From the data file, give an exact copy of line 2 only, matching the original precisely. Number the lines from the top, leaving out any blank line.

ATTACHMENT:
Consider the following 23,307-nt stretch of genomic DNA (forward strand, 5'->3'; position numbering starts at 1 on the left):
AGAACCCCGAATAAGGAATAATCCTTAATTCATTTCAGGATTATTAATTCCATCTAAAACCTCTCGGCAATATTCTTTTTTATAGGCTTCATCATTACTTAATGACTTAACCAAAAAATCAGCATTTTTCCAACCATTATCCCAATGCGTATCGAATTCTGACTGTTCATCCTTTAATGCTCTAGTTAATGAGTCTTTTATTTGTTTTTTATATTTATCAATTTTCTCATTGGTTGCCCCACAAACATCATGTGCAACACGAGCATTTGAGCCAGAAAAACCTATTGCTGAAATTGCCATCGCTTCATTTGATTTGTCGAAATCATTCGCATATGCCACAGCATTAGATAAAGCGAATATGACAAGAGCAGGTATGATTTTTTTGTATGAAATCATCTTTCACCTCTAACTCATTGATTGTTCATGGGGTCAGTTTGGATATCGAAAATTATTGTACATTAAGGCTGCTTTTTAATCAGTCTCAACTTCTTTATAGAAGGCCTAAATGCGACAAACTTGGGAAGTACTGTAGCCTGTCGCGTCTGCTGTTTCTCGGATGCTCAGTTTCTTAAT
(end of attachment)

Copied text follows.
AGAACCCCGAATAAGGAATAATCCTTAATTCATTTCAGGATTATTAATTCCATCTAAAACCTCTCGGCAATATTCTTTTTTATAGGCTTCATCATTACTTAATGACTTAACCAAAAAATCAGCATTTTTCCAACCATTATCCCAATGCGTATCGAATTCTGACTGTTCATCCTTTAATGCTCTAGTTAATGAGTCTTTTATTTGTTTTTTATATTTATCAATTTTCTCATTGGTTGCCCCACAAACATCATGTGCAACACGAGCATTTGAGCCAGAAAAACCTATTGCTGAAATTGCCATCGCTTCATTTGATTTGTCGAAATCATTCGCATATGCCACAGCATTAGATAAAGCGAATATGACAAGAGCAGGTATGATTTTTTTGTATGAAATCATCTTTCACCTCTAACTCATTGATTGTTCATGGGGTCAGTTTGGATATCGAAAATTATTGTACATTAAGGCTGCTTTTTAATCAGTCTCAACTTCTTTATAGAAGGCCTAAATGCGACAAACTTGGGAAGTACTGTAGCCTGTCGCGTCTGCTGTTTCTCGGATGCTCAGTTTCTTAAT